Welcome to Debbie Laskey's commentary about BRANDING, MARKETING, LEADERSHIP, SOCIAL MEDIA, EMPLOYEE ENGAGEMENT, and CUSTOMER EXPERIENCES. Debbie has worked in high-tech, the Consumer Marketing Department at Disneyland Paris in France, nonprofits, and insurance. Expertise includes strategic planning, brand development, marketing plans and audits, competitive positioning, websites, corporate communications, public relations, employee engagement, customer experiences, and social media marketing.
Wednesday, April 8, 2015
Tips to Promote Your Breakthrough Idea and STAND OUT!
Other than going on TV’s “Shark Tank” to pitch a product or service idea to Mark Cuban and friends, do you know how to promote that amazing idea you thought of in the middle of the night? Don’t just forget it. Read Dorie Clark’s new book, “Stand Out, How to Find Your Breakthrough Idea and Build a Following Around It.”
In today’s crowded market, it’s necessary to stand out. Whether you work in a small mom-and-pop restaurant, a midsize financial services firm, or a Fortune 1000 manufacturing business, every employee has something unique to offer – and should stand out.
Dorie Clark, a marketing and strategy consultant and adjunct business professor at Duke University’s Fuqua School of Business, offers countless tips in her new book. “Thought leadership is about solving real problems and making a difference in a way that creates value for yourself and for others. True thought leadership is a gift. It’s a willingness to be brave, open up, and share yourself. It’s a willingness to risk having your ideas shot down, because you genuinely believe they can help others.”
To become a thought leader, Dorie suggests you ask yourself:
* What are others overlooking?
* What are the assumptions underlying your field? Have they been tested? If so, have circumstances changed in the interim?
* What questions do newbies in your field often ask that get shot down or dismissed?
* What’s the conventional wisdom about how to do things “the right way” in your field? What if it were the opposite? What would that look like?
* What do most people in your field think would be impossible? Is it really, or is it just difficult?
To find your breakthrough idea and define your niche, Dories suggests you ask yourself:
* What personal experience have you had that’s changed your view of the world?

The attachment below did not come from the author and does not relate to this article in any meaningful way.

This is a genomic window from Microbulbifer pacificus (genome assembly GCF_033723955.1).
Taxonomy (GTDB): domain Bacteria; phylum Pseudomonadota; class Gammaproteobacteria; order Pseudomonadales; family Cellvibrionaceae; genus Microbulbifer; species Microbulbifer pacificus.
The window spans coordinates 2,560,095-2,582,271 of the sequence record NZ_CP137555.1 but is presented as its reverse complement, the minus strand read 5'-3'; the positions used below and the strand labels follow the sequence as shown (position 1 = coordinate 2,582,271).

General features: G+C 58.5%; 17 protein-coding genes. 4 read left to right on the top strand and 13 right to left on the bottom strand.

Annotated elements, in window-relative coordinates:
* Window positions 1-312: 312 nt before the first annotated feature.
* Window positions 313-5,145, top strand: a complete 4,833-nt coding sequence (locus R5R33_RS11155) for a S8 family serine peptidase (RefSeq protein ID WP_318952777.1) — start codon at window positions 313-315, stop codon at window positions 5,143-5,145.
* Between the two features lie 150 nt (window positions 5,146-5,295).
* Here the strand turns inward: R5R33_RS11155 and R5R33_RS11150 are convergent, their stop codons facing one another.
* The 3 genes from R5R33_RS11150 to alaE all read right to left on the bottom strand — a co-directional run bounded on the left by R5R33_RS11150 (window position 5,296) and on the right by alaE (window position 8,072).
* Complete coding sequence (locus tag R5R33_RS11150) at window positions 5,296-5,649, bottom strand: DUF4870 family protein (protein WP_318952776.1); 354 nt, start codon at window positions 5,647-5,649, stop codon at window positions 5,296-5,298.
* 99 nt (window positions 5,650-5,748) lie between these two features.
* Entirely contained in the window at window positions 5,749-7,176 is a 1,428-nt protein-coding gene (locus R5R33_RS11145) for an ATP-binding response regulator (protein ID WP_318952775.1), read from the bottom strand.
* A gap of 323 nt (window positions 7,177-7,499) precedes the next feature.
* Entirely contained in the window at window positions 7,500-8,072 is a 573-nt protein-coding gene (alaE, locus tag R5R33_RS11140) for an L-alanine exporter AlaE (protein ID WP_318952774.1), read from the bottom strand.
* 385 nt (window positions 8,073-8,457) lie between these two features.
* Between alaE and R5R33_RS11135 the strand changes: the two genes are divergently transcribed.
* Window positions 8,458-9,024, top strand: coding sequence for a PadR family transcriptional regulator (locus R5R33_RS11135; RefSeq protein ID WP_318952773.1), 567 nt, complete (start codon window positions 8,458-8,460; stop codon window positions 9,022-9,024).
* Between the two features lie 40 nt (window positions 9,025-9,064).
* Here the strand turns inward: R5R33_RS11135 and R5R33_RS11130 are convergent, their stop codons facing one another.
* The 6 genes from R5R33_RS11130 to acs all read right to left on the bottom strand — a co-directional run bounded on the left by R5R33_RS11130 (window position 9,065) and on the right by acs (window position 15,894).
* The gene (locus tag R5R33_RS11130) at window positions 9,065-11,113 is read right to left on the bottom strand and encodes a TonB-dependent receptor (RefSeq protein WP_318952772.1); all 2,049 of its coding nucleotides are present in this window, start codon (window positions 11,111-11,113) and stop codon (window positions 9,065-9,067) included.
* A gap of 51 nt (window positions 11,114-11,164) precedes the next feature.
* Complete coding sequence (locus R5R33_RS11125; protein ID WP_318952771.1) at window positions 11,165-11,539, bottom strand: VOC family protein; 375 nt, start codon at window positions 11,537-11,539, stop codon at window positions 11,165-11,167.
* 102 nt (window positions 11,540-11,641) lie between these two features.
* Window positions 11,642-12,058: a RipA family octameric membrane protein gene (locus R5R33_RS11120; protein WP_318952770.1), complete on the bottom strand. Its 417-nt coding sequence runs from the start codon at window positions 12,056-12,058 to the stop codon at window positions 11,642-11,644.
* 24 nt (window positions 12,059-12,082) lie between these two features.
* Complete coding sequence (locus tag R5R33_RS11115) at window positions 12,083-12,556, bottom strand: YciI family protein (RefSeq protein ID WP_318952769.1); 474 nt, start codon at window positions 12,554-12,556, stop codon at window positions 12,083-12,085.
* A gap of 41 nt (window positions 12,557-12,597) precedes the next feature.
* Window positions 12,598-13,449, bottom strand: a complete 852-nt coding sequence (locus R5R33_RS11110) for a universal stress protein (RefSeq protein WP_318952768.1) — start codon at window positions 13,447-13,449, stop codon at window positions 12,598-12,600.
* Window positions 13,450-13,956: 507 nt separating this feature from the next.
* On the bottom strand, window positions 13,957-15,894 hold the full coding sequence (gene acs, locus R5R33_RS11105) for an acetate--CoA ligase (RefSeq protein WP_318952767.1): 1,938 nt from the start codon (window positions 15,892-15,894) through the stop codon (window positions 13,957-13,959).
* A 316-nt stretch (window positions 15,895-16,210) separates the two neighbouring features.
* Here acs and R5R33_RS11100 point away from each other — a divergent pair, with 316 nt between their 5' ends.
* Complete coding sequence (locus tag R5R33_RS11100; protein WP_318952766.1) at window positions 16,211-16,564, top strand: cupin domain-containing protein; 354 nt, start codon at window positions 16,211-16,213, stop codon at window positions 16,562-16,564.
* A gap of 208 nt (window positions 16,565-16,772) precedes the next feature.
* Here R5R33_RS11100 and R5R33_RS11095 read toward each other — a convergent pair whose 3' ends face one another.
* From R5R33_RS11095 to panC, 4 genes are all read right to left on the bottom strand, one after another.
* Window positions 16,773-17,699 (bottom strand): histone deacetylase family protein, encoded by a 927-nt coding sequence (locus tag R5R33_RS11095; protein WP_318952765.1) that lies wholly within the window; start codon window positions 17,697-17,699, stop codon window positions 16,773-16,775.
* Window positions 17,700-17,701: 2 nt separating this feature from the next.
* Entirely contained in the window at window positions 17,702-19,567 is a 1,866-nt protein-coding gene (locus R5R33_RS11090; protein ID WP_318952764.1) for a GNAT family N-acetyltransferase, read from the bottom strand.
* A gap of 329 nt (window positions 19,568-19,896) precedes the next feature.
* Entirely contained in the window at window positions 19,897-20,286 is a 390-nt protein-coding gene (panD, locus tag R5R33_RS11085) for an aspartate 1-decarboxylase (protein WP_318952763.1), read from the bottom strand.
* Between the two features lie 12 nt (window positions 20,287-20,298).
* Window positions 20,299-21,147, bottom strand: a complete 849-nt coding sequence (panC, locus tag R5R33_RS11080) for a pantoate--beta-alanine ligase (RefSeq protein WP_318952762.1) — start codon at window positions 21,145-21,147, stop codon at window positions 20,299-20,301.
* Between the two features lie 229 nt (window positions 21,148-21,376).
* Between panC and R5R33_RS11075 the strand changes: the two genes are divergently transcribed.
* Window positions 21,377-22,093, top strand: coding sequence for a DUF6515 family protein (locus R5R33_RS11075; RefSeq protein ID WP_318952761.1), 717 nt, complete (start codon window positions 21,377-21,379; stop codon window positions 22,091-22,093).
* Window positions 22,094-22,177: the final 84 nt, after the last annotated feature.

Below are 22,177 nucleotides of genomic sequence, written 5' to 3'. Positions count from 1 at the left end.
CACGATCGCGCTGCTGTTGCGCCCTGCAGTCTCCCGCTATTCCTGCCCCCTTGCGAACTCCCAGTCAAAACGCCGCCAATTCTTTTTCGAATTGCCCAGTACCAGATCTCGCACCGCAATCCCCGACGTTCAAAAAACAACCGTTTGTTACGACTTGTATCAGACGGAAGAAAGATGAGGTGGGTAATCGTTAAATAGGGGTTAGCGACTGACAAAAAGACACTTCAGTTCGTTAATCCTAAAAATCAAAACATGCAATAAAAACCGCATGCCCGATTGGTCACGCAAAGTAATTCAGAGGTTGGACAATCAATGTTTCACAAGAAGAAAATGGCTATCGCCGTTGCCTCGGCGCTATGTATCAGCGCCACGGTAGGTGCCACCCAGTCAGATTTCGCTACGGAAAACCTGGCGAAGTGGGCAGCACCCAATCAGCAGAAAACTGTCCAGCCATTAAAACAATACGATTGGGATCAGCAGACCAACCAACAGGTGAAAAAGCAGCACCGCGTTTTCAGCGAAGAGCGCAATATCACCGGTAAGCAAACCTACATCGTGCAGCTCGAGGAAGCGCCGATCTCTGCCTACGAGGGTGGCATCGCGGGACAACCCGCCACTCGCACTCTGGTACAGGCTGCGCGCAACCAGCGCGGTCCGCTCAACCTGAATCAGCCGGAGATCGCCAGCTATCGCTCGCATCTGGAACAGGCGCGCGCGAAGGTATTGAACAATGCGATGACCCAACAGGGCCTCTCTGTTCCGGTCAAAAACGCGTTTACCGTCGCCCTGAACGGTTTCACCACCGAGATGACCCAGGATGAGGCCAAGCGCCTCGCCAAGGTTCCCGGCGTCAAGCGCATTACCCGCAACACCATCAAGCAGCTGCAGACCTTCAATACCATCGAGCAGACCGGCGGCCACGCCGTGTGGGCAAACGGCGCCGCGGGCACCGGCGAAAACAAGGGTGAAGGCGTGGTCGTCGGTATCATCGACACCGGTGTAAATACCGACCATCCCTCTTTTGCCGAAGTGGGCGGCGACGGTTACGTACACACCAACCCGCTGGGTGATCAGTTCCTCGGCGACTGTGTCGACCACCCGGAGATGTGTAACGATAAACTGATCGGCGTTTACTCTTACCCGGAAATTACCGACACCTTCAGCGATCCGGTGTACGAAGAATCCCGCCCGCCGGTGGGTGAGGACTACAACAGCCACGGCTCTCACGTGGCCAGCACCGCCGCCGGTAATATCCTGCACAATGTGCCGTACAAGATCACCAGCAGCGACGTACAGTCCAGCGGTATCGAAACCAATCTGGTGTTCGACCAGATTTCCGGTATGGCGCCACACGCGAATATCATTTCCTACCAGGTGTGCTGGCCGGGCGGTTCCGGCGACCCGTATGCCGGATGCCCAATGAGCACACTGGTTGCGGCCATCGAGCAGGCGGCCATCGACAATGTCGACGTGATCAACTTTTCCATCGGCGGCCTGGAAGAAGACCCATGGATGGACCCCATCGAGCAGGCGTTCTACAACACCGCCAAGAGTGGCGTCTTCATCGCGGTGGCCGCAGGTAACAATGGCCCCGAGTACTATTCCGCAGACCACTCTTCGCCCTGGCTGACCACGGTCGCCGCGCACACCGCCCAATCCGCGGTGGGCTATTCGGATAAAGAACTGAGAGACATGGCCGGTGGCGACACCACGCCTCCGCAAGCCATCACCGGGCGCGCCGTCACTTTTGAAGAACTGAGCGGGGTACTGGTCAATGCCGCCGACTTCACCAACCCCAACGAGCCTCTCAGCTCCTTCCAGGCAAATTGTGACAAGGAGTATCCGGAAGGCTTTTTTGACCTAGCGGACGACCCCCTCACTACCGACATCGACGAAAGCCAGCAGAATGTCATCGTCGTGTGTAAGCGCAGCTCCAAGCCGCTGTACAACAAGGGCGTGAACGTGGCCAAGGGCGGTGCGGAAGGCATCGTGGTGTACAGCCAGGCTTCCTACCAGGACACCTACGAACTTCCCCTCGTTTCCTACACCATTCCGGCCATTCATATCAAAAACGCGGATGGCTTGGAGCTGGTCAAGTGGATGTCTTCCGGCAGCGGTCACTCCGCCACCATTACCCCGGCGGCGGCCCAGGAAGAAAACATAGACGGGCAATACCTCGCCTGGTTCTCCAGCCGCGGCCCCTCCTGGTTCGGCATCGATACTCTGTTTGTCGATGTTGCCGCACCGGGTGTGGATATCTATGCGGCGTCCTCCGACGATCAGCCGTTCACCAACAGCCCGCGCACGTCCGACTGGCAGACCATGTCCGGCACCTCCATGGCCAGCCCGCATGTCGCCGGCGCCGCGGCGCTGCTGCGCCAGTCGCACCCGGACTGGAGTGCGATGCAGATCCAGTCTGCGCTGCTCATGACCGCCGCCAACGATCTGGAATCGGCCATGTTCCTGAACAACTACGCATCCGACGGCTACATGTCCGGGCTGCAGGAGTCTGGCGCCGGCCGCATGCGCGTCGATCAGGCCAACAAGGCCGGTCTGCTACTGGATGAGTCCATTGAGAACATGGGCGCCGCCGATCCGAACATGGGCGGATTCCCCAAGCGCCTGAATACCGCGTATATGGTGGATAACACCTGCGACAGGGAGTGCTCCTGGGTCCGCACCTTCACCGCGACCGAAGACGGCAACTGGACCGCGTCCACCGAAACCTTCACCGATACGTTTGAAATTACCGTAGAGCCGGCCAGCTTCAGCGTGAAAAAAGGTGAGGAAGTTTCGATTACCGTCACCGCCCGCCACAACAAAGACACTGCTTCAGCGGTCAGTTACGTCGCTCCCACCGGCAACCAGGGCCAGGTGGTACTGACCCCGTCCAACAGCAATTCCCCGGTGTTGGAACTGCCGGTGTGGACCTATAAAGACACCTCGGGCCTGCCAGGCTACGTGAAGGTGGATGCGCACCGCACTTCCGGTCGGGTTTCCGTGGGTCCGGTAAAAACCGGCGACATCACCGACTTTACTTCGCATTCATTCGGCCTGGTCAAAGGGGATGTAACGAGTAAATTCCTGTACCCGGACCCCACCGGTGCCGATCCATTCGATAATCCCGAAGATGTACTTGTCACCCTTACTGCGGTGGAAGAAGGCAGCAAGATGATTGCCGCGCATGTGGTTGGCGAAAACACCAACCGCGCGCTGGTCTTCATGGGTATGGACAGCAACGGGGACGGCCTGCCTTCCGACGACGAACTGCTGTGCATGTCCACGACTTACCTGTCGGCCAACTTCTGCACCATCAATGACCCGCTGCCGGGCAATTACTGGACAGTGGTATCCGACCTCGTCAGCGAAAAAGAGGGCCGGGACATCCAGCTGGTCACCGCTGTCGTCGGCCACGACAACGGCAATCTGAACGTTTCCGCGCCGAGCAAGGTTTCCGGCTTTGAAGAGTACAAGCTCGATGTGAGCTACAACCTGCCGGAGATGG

* What experiences have you had that others in your field most likely have not?
* How does that difference shape your view of your industry?
* What is the traditional background of influential players in your field? Is there a way to leverage being the opposite of this?
* What weakness can become your strength?
To learn how to adapt to a new situation, Dorie suggests you ask yourself:
* How have other industries solved this problem?
* Can these strategies be imported into your company or field, and what would that look like?
* What would be easy or hard to fit into the existing culture?
* How could you tweak the ideas so they become even more effective?
A memorable example was shared. In preparation for Tom Peters’ timeless treatise In Search of Excellence, he visited HP headquarters. He was surprised that he was not provided with a visitor’s badge, but instead, given access throughout the company. He saw that the president worked in a small cubicle rather than a huge corner office – a foreign concept during the 1980’s but typical today. But most importantly, Peters was introduced to the concept of “Managing by Walking Around (MBWA),” a business practice that has become standard operating procedure for effective presidents/CEOs today. The example was included to show that to stand out, people really need to think outside the box and not follow established rules.
And another example may spark you to action. Angela Lussier, a career coach, spent most of her time while working at a recruiting firm providing resume advice. Her bosses were upset that she spent too much time giving away free advice, so she quit her job to start her own career coaching company. With only $2,000 and no clients, she realized she had jumped ship before creating a business plan and raising necessary capital. First, she called college career centers and offered to provide free career tips, but none said yes. Then, she called nearly 30 libraries and offered career planning workshops. She was rejected by all of them until one said yes. Thanks to that one library, she booked 32 workshops over the next two months – and as a result, began a successful business doing what she has a passion to do.
To learn more about how to stand out, add Dorie to your "must follow" list on Twitter @dorieclark and visit her website.
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